Florida Supreme Court declines to hear case debating new congressional maps

The Florida Supreme Court this week declined to hear a case that would call into question the newly-drawn congressional voting maps in the state, which voter advocacy groups argue lean in favor of Republican candidates and make it harder for Black voters to elect candidates of their choice.

The suit largely focused on the newly-drawn 5th congressional district, currently represented by Democrat Rep. Al Lawson. The suit argues that in spite of the fact that the district is more than half made up of Black voters, the new map will inhibit their ability to elect candidates of their choosing in future elections.

The new map means Republicans are poised to gain four new congressional seats, as 20 of the state’s 28 congressional districts lean Republican.

The court’s decision not to weigh in on the case means the new map, drawn by Republican Governor Ron DeSantis, will likely remain in place through the November midterms, as Democrats strain to maintain control of the House and Senate. 

DeSantis has defended the new map saying the current map is drawn unconstitutionally. The new map cuts the number of majority-Black districts in half, from four to two. Governor DeSantis previously vetoed all versions of the new map that did not completely eliminate the 5th district.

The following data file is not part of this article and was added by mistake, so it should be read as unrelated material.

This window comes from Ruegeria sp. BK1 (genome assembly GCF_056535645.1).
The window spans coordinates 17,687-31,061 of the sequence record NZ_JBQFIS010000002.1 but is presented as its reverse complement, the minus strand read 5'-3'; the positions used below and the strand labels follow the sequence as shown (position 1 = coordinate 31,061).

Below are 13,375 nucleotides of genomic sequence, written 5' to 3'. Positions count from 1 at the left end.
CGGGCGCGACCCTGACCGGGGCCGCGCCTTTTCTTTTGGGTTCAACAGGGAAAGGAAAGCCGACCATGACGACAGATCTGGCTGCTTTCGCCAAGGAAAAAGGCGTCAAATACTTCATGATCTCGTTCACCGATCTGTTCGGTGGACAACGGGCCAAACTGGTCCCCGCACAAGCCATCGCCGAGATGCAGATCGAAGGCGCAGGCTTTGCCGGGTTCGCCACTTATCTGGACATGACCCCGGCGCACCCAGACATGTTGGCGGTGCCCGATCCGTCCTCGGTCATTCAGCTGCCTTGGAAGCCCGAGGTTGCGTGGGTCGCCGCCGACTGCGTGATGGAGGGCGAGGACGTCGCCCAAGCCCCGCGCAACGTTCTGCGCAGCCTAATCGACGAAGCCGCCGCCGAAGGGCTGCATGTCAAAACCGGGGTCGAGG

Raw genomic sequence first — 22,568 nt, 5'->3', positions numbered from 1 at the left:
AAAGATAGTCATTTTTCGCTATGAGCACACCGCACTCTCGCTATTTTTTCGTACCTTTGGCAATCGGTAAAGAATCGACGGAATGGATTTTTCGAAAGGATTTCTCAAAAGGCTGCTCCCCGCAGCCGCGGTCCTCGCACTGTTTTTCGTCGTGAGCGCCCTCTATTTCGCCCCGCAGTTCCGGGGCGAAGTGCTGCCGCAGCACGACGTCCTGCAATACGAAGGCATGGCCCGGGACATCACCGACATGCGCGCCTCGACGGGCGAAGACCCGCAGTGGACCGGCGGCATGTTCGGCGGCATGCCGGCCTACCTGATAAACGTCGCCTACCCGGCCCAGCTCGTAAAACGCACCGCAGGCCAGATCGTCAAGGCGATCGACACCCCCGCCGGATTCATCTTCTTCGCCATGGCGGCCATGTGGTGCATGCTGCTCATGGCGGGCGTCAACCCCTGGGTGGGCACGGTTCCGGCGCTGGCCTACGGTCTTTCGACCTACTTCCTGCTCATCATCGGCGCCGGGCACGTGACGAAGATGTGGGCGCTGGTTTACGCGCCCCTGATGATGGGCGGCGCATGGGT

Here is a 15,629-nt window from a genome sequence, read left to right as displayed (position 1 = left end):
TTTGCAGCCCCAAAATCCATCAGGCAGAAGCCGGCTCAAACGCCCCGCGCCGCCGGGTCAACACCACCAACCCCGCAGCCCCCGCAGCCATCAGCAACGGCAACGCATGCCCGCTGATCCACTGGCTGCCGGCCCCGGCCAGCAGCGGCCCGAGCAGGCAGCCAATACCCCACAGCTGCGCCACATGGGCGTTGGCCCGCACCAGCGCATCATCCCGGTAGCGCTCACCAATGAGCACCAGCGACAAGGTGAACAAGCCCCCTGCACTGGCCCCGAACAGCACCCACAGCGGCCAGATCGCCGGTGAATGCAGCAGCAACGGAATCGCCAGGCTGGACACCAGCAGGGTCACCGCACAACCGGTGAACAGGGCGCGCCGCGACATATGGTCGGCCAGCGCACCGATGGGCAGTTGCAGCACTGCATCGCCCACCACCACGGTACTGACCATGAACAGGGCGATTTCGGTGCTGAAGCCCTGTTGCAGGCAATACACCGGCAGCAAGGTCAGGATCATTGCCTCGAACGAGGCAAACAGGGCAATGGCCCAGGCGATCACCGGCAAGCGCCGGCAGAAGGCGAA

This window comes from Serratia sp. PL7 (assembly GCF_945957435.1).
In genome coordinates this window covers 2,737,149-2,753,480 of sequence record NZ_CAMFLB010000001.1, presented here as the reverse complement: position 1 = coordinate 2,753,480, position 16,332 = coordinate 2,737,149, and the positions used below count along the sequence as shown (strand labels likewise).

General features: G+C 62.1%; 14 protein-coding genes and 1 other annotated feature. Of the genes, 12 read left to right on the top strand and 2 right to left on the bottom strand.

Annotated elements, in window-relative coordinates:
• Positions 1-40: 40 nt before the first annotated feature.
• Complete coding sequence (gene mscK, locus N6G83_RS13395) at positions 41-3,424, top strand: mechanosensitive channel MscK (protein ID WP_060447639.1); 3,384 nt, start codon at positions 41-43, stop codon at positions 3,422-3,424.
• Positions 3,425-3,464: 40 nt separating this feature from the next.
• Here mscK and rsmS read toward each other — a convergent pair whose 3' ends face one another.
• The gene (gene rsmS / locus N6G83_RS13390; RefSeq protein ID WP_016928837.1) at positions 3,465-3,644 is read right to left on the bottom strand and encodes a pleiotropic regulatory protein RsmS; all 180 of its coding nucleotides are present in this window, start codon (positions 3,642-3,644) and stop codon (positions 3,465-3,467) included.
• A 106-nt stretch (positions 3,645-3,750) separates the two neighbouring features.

The debate over congressional maps is taking place across the country, as it does every time a new US Census is released. Maps that are considered more aligned with anti-gerrymandering efforts and laws have been approved in some states, like New York and Virginia, while other states like Florida and Ohio have fought to make changes to the maps that critics say work to oppress Black voters.




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Laura is a freelance writer out of Maryland and a mom of three. Her background is in political science and international relations, and she has been doing political writing and editing for 17 years. Laura has also written parenting pieces for the Today Show and is currently working on writing a collection of remarkable true stories about normal people. She writes for FBA because unbiased news is vital to unity, and readers deserve the facts free of opinion.

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